"Here it is most interesting to note that during Frank Olson's last week in New York City with Richard Lashbrook and Vincent Ruwet, Lashbrook would take the time to hand-deliver a CIA travel check to renowned stage magician John Mulholland. The check was for Mulholland's trip that same week to Chicago to meet with Puharich and a close associate, an officer in the Army's Psychological Warfare Office. The meeting would cover a number of subjects, including hypnotism, in which Puharich was intensely interested. Just six months earlier, he had attended a demonstration of hypnosis and sleight-of-hand practices staged at the Statler Hotel for CIA and selected Federal Narcotics officials. Mulholland, the magician, had also attended the Statler event. Reportedly, Mulholland remained skeptical about hypnosis throughout his life and never incorporated hypnosis into his stage shows. It was revealed years later, in fact, that at the 1953 Chicago gathering magician Mulholland had become 'so frightened of something that Puharich did' that he abruptly left the meeting, aborted his Chicago stay and immediately flew back to New York."
(A Terrible Mistake, H.P. Albarelli, pgs. 53-55)

John Mulholland, magician to the CIA

There's a lot to take in here. I'll remind the reader that Lashbrook and Ruwet took Olson to see Mulholland shortly before Olson's death. This means that Mulholland was in contact with both Olson and Puharich, a man Olson had nearly gotten into a fist fight with, within a week time frame of Olson's death. Albarelli also notes that recently uncovered fragments of MK-ULTRA documents strongly indicate that Puharich was involved with testing the effects of the amanita muscaria mushroom, one of the psychedelic strands, on prisoners in New Jersey and Maryland, as well patients at Spring Grove Mental Hospital in Maryland.

If Puharich had experience using psychedelics on unknowing test subjects was he then possibly advising Lashbrook and Ruwet via Mulholland? Yes dear reader, yet another question to ponder about the mysterious Puharich, possibly one of the most influential and powerful men of the later half of the twentieth century whose contributions are still scarcely understood. But I digress, so let us return to the events following Olson's death.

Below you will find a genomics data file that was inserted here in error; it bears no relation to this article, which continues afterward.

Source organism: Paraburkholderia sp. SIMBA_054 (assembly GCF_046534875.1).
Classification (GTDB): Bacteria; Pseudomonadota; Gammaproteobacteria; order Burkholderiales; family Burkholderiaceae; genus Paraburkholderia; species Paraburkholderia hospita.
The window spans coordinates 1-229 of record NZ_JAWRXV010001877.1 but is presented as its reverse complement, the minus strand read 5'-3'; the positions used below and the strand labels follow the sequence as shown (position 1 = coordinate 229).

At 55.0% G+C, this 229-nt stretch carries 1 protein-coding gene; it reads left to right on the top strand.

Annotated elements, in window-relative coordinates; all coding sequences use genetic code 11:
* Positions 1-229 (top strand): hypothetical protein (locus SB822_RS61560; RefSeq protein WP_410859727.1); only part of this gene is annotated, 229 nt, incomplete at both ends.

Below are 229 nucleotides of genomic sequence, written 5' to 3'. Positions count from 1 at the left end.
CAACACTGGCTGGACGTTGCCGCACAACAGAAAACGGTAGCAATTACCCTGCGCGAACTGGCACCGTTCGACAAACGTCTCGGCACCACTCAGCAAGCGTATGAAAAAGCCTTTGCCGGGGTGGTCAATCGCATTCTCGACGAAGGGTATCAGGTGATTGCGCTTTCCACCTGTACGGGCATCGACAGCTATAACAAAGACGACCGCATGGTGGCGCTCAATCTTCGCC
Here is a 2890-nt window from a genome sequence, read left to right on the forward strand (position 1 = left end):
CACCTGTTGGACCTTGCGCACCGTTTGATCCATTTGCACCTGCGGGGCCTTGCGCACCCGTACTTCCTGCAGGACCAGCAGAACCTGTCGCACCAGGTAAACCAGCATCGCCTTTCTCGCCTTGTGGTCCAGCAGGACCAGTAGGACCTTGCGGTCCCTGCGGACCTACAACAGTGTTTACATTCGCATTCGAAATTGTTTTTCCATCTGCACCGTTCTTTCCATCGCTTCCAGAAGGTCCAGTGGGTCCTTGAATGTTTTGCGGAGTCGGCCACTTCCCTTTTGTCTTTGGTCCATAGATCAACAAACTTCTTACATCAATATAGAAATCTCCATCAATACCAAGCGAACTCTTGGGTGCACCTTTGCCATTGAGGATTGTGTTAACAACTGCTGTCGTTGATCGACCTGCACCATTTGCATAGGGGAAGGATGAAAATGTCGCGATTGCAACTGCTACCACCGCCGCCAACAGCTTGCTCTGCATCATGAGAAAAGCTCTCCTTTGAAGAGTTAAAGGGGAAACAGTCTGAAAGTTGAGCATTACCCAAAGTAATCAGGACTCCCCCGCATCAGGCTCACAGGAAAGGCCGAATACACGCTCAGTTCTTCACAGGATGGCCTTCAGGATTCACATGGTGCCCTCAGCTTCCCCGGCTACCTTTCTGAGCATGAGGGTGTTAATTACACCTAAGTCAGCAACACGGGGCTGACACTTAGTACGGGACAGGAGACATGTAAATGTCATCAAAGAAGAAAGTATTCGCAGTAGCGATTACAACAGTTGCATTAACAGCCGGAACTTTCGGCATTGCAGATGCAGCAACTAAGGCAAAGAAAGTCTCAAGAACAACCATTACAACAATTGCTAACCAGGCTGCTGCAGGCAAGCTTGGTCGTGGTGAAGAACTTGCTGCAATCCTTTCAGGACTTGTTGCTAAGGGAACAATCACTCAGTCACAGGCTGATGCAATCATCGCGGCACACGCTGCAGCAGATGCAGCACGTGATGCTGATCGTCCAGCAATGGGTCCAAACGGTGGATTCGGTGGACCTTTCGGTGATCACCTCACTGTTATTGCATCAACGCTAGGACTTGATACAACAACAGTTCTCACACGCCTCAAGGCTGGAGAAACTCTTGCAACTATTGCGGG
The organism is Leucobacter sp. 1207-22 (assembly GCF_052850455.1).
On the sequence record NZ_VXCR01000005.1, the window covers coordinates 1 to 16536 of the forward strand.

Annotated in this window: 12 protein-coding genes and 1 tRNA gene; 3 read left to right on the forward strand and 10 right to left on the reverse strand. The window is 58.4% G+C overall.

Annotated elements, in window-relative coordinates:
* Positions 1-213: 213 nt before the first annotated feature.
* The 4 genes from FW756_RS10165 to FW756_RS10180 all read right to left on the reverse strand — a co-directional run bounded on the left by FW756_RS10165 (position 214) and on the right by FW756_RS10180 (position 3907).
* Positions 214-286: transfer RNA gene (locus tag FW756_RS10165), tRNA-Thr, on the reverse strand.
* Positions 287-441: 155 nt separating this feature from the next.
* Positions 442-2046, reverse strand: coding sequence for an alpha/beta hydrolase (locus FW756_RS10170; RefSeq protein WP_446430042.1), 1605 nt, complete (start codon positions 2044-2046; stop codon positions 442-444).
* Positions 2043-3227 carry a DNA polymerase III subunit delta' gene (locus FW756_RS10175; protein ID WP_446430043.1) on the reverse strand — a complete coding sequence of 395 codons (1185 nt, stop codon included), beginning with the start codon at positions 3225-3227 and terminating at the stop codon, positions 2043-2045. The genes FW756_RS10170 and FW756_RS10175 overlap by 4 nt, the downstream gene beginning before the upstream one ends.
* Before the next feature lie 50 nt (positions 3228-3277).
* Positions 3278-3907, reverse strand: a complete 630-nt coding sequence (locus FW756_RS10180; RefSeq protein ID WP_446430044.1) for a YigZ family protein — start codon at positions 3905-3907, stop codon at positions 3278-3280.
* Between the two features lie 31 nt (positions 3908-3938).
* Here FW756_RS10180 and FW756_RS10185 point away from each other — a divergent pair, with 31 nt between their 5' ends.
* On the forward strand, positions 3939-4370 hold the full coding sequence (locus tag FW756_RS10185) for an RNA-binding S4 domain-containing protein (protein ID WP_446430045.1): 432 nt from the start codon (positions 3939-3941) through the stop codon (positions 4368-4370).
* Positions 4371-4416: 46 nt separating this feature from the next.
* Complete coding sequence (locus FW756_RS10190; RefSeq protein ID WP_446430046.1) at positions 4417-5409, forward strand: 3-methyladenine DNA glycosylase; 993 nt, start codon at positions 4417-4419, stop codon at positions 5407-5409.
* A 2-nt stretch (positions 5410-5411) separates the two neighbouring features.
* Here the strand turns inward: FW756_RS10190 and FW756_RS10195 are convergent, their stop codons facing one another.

I said that Frank Olson was an obvious place to start because he was the first publicly acknowledged victim of the CIA's LSD research. In fact, Olson was the only individual the CIA acknowledged as an unknowing test subject for its various LSD experiments for years and this was only due to the paper trail Olson left behind that was outside of the CIA's control. On June 6, 1975, the highly dubious Rockefeller Commission released a report concerning the domestic activities of the CIA. Tucked into this report was this little nugget:
"The Commission did learn, however, that one one occasion during the early phases of this program (in 1953), LSD was administered to an employee of the Department of the Army without his knowledge while he was attending a meeting with CIA personnel working on the drug project.

"Prior to receiving the LSD, the subject had participated in discussions where the testing of such substances on unsuspecting subjects was agreed to in principle. However, this individual was not made aware that he had been given LSD until 20 minutes after it had been administered. He developed serious side effects and was sent to New York with a CIA escort for psychiatric treatment. Several days after, he jumped from a tenth floor window of his room and died as a result.

"The General Counsel [CIA] ruled that the death resulted from 'circumstances arising out of an experiment undertaken in the course of his official duties for the United States Government,' thus ensuring his survivors of receiving certain death benefits. Reprimands were issued by the Director of Central Intelligence to two [sic] CIA employees responsible for the incident."
(A Terrible Mistake, H.P. Albarelli, pgs. 476-477)
Whether or not the Army Special Operations Division (SOD) scientists that were dosed with LSD that fateful night were given some kind of prior warning has been hotly debated since the Olson affair came to public light in the mid-1970s. In a footnote to his 1979 classic The Search for the 'Manchurian Candidate, researcher John Marks writes:
"Gottlieb stated just after Olson's death, at a time when he was trying to minimize his own culpability, that he had talked to the SOD men about LSD and that they had agreed in general terms to the desirability of unwitting testing. Two of the SOD group in interviews and a third in congressional testimony flatly deny the Gottlieb version. Gottlieb and the SOD men all agree Gottlieb gave no advance warning that he was giving them a drug in their liqueur."
(pgs. 83-84)

the notorious Dr. Sidney Gottlieb

Five days after the Rockefeller Commission report was issued the Washington Post broke the story without revealing Frank Olson's name. Still, the piece provided enough details for his remaining family to become convinced that Olson was the individual being referenced. Shortly after reading the Post article the Olson family contacted an old family friend, retired Army colonel Vincent L. Ruwet, who had been Frank's commanding officer at the time of his death. Ruwet, who had been dosed with LSD at the same time as Olson, reluctantly confirmed that Frank was the man being referenced in the Post article.

Not long afterwards the Olsons opted to sue the CIA and the United States government for their role in Olson's death. This made Olson's death nationwide news, which eventually pressured the CIA into an out-of-court settlement of $750,000 in late 1975. This would not, however, be the end of the Olson clans' investigation into Frank's death, however there would not be much movement until after Alice's death in the early 1990s. We shall examine more recent developments in the next installment.